Like a soccer mom with her minivan or a middle-aged man with his red convertible, the ride Jesus chooses tells us what his life is all about. The warhorses and chariots of the army are instruments of oppression and death. They are trained, neutered, precise, and predictable. They are magnificent, impressive, and imposing. And when Jesus chooses the nursing donkey with her little colt trotting along beside her, he is making a fundamentally different claim. She may be untrained, wild, and unpredictable. She may be humble and unimpressive. But she is the ride Jesus chooses, perhaps because she is fertile, perhaps because she is capable of bringing new life, perhaps because she can nurture new life. But when Jesus put his two disciples on valet duty that morning and told them to go and find him a suitable ride, the ride Jesus chooses is a statement.
We used to sing it in children’s church: “We have a king who rides a donkey, and his name is Jesus.” He doesn’t ride in a chariot, he doesn’t come mounted on a warhorse; the donkey symbolizes the humble splendor of his kingdom. His procession into Jerusalem perfectly mimics the Roman procession in every way, and yet the meaning of each couldn’t be more different. Rome displayed its oppressive power. Jesus displayed his subversive humility. Rome brings control. Jesus brings peace. Rome brings occupation. Jesus brings liberation. Rome will reign from a royal palace. Jesus will reign from a cross. Rome comes armed and ready to kill. Jesus is willing to die so that we might live.
On that first Palm Sunday, the crowds didn’t know all that, and yet they still greeted him as a king. No wonder they yelled “Hosanna - save us! Blessed is he who comes in the name of the Lord!” Years of expectation exploded from those words as people cut leafy branches from the field and laid them ahead of Jesus in the road along with their cloaks. As they waved their palm branches, they knew that everything was going to be different because of Jesus. Friends, it is! And the clue to all of that is the donkey. Humble, unassuming, fertile, slightly unpredictable - all of these are the blessed hallmarks of the kingdom Jesus reveals.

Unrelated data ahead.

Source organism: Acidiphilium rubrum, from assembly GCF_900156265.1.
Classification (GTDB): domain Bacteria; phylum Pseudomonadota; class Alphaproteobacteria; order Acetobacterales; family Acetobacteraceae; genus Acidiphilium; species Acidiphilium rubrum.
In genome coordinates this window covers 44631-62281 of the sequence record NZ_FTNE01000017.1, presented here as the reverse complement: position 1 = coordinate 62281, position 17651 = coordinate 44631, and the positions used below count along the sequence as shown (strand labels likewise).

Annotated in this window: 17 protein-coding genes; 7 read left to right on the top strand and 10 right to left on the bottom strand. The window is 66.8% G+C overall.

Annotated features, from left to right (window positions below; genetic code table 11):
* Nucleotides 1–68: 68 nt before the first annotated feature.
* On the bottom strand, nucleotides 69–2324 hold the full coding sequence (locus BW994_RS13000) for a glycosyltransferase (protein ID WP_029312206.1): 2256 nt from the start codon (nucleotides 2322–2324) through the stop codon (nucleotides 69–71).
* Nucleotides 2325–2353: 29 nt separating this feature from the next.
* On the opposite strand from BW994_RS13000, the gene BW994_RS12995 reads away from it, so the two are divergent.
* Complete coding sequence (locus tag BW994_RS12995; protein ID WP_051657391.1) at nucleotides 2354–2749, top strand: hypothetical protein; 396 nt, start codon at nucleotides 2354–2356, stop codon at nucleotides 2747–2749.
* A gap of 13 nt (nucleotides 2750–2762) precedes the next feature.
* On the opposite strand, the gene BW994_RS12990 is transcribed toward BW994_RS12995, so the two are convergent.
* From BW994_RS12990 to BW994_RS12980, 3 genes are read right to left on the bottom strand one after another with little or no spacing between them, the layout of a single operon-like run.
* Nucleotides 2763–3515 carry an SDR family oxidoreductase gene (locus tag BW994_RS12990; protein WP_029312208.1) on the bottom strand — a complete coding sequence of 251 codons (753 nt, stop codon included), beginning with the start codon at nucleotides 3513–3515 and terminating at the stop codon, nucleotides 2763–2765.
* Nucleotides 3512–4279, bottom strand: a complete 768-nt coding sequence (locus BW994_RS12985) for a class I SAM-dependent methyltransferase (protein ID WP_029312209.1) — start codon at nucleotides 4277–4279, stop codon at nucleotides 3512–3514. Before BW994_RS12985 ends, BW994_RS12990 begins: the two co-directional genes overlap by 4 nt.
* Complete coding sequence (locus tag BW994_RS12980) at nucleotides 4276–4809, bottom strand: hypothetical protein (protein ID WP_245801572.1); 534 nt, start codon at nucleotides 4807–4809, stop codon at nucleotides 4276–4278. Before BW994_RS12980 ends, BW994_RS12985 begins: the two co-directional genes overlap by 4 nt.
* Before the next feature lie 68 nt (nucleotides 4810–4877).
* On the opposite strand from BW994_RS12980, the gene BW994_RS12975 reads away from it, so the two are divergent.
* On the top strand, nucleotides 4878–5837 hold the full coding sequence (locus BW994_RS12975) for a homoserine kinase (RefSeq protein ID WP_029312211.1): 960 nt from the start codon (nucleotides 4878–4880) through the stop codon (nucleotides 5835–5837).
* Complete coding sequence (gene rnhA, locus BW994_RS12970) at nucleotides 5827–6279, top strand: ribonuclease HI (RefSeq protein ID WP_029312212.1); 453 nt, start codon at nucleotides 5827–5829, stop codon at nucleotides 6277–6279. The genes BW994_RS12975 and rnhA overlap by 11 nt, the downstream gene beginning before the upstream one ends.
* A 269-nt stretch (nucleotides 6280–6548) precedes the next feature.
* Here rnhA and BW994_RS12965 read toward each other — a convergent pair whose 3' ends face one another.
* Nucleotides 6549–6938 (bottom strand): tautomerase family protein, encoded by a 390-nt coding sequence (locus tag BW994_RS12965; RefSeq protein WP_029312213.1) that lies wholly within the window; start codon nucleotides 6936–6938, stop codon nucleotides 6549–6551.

For one day, we sorta get it right when we recognize that this is what a king looks like. But by the end of the week, we’ll prefer a different kind of king. We’ll want God to act more like the mighty Roman army than this itinerant, humble, carpenter preacher from Nazareth. We’ll want to trade in the king Jesus is for one that looks more like one the rest of the world will recognize. God will send us a king, but before the week is over, we’ll send him back.
But today, on Palm Sunday, we get it right. We get it right when we hail him as king, and worship him as Lord. We get it right when we obey him as master, and call upon him as Savior. When we get it right when the joy explodes from our souls, no matter how much some oppressor or another wants to squash it down, it will not be contained. We get it right when our lives center upon Christ and the joy is magnified simply because we are in the presence of his humble splendor. We get it right when we call upon Jesus for our salvation and recognize that he comes to us with the promise of new life. Palm Sunday invites us to experience the humble hope that is the hallmark of Jesus and his kingdom.
Today, we’re given a choice about which side of town we want to be on, and which parade we’re cheering for. May we be found faithful. Palm Sunday is the day we get it right, shouting Hosanna, hailing Jesus as king, running to meet him along the road he travels. Before the week is over, that road will lead him to the cross, but even there, in what the world will see as defeat, that is the place Jesus will name his work as finished. He is a different kind of king. The ride he chooses should tell us that. Hosanna! Blessed is he who comes in the name of the Lord. Hosanna in the highest! Thanks be to God.